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The attorney who represents Brian Laundrie’s parents has filed a motion this week to dismiss a civil lawsuit filed by the parents and stepparents of Gabby Petito.
Attorney Steven Bertolino filed a 20-page motion on Wednesday asking a judge in Florida to drop the lawsuit with prejudice, Bertolino confirmed to Oxygen.com.
"A motion to dismiss the baseless and frivolous lawsuit commenced by Gabby Petito’s parents was filed in court," he told Oxygen.com in a statement.
In the motion, he claims that the parents have no facts to back up their claims of "intentional infliction of emotional distress."
In January, the FBI announced that Laundrie — who was found dead last October at the age of 23 — claimed responsibility for Petito’s death in a notebook found near his body; they closed the case as a result.
Petito, 22, had vanished in early September while on a road trip with Laundrie, a disappearance that kicked off a national search that attracted worldwide interest. Her family reported her missing more than a week after Laundrie returned to his parents' home in North Port, Florida without her.
A few days later, Laundrie — who had subsequently been classified by police as a person of interest in Petito's disappearance — also vanished.
Petito's remains were found in Wyoming on Sept. 19 and an autopsy revealed that she had been strangled to death, likely weeks before she was found. When investigators later found Laundrie's body in a Florida nature preserve in October following a weeks-long manhunt, they determined he died from a self-inflicted gunshot.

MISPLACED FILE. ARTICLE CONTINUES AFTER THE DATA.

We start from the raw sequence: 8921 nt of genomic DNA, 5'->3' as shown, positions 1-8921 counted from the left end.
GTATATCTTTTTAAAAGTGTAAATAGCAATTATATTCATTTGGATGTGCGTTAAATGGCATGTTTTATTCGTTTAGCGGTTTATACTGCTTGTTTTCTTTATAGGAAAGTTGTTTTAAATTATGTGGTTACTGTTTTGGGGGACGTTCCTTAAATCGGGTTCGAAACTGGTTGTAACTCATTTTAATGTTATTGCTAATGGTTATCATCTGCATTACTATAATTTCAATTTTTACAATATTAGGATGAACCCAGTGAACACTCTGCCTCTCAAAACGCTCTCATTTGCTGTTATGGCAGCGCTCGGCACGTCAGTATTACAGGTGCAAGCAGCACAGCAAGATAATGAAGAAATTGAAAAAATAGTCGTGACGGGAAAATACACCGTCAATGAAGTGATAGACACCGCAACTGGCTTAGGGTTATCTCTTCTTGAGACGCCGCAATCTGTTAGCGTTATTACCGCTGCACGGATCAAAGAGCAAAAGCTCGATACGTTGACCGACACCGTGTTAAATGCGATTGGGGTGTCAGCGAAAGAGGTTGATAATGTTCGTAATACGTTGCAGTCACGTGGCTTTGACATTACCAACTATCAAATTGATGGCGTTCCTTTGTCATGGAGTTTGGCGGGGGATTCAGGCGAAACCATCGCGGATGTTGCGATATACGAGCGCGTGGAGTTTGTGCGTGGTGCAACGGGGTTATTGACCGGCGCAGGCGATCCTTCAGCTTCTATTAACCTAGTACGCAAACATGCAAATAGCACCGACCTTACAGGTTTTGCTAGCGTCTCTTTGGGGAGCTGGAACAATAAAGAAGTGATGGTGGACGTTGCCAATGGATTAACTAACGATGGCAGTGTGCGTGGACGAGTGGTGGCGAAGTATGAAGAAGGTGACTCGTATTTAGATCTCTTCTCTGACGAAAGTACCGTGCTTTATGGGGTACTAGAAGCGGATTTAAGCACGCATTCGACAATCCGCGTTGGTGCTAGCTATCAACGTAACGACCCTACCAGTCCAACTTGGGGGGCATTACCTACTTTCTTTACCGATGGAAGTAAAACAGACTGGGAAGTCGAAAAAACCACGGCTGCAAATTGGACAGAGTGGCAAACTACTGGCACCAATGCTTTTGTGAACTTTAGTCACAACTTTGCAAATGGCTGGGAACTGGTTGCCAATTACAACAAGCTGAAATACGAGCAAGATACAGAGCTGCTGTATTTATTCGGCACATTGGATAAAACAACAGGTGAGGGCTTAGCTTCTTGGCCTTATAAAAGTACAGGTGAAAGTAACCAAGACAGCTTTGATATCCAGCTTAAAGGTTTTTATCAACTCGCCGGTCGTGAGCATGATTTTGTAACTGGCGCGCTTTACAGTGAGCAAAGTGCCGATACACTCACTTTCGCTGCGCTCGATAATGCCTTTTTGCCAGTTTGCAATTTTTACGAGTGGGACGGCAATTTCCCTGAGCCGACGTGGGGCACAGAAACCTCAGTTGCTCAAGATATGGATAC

Earlier this month, Gabby’s father Joseph Petito, her mother Nichole Schmidt and their respective spouses filed a civil lawsuit alleging that Laundrie’s parents attempted to help their son flee justice knowing that he'd killed Petito. They are seeking $30,000 in damages for "extreme and outrageous conduct” from Christopher and Roberta Laundrie.
“Christopher Laundrie and Roberta Laundrie knew of the mental suffering and anguish of Joseph Petito and Nichole Schmidt, and knew that they could alleviate, at least in part, such mental suffering and anguish by disclosing what they knew about the well-being and the location of the remains of Gabrielle Petito, yet they repeatedly refused to do so,” the lawsuit alleges. “In doing so, Christopher Laundrie and Roberta Laundrie acted with malice or great indifference to the rights of Joseph Petito and Nichole Schmidt.”
Bertolino, however, claims that the Laundries were merely exercising their constitutional right to remain silent.
"The gravamen of the claimed wrongdoing is that the Laundries exercised their constitutional rights and essentially made no statements to Plaintiffs or law enforcement," the motion states. ("Gravamen" is a legal term meaning the core of something.)
"While the [Petito-Schmidt families] allege some facts, those facts could never establish a claim for intentional infliction of emotional distress because the Laundries’ ‘actions’ were legally permissible, constitutionally protected, not outrageous and do not give rise to any cause of action," it addes.
In a statement, Bertolino said that his clients "can never be liable for exercising their legal rights in a permissible way."
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